Unemployment Debt Continues to Weigh, 6 Years Post-Recession

Of the 35 states that borrowed money when the recession depleted jobless benefit accounts, only three have yet to retire their debt: California, Ohio, and Connecticut. This is because businesses must repay through higher levies. California debt isn’t projected to be paid off until sometime in 2018.

California owes $5.9 billion, Connecticut $101 million, and Ohio has an outstanding balance of $775 million. California is at a stalemate as businesses are wary of higher taxes, and employee groups do not want to accept benefit cuts.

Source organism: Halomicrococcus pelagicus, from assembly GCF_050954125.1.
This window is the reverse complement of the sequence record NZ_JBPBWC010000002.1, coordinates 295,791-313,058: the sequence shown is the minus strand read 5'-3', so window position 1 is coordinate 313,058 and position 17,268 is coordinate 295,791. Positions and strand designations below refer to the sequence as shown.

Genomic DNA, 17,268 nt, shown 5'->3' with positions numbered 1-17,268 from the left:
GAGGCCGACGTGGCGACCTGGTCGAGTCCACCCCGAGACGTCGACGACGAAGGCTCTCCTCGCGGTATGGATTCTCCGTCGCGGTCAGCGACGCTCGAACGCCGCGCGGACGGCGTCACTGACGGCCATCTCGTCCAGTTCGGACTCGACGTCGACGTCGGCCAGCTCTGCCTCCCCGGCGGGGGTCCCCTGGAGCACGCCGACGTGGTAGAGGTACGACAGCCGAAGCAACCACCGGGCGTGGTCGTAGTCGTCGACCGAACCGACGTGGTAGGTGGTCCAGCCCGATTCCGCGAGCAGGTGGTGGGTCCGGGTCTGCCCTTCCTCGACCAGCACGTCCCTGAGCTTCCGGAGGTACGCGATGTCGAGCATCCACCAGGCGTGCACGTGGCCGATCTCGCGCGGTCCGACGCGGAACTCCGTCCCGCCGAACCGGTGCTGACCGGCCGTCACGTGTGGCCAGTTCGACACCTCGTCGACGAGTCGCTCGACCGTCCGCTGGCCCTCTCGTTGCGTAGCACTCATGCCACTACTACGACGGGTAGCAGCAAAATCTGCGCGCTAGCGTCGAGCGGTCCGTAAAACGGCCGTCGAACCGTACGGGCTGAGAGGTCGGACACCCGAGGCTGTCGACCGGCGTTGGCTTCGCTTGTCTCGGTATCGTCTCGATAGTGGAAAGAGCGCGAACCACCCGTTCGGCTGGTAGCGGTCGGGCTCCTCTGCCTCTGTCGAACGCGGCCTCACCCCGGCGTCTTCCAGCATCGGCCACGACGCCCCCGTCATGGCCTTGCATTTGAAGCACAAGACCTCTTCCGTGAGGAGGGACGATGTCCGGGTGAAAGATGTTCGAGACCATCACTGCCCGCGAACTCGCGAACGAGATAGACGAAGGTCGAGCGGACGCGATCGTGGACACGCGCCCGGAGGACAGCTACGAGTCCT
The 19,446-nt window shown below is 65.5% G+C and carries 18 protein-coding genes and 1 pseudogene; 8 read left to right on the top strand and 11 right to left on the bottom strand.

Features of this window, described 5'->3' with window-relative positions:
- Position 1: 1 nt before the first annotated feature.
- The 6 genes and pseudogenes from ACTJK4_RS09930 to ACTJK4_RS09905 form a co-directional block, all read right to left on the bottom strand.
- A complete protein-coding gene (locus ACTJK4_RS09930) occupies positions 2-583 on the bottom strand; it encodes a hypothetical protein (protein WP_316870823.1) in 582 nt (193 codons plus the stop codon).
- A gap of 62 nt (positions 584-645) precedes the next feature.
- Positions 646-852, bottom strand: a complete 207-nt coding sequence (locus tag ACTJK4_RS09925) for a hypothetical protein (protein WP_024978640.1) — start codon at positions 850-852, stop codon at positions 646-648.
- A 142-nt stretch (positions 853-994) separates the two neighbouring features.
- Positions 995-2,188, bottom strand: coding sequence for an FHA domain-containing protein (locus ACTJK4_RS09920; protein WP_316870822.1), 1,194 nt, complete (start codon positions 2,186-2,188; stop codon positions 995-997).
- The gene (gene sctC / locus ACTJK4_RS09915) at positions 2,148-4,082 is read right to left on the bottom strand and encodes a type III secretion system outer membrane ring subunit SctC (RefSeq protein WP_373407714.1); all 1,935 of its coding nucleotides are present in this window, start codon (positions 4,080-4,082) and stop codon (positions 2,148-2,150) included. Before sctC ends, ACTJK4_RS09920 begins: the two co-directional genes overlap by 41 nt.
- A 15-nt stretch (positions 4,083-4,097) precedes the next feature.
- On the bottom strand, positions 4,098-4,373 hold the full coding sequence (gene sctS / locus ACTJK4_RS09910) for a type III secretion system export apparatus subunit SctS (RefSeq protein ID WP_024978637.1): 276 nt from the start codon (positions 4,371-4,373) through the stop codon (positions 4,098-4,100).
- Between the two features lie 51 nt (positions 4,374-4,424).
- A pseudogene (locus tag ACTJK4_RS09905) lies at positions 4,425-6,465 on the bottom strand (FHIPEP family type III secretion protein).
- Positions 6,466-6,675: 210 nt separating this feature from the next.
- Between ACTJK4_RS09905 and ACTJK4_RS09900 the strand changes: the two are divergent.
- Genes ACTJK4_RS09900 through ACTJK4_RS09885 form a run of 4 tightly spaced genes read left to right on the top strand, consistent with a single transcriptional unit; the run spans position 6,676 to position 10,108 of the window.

Connecticut is expected to pay off its debt by the end of next year.

Ohio has introduced legislature to alleviate current debt and prevent such a re-occurrence in the event of another recession. Supporters have said that, with unemployment so low, the timing is right while the economy is improving.

Opposition to the legislature deems it an unjust measure that “puts the burden of reform on the backs of the unemployed while employers will pay less overall.”

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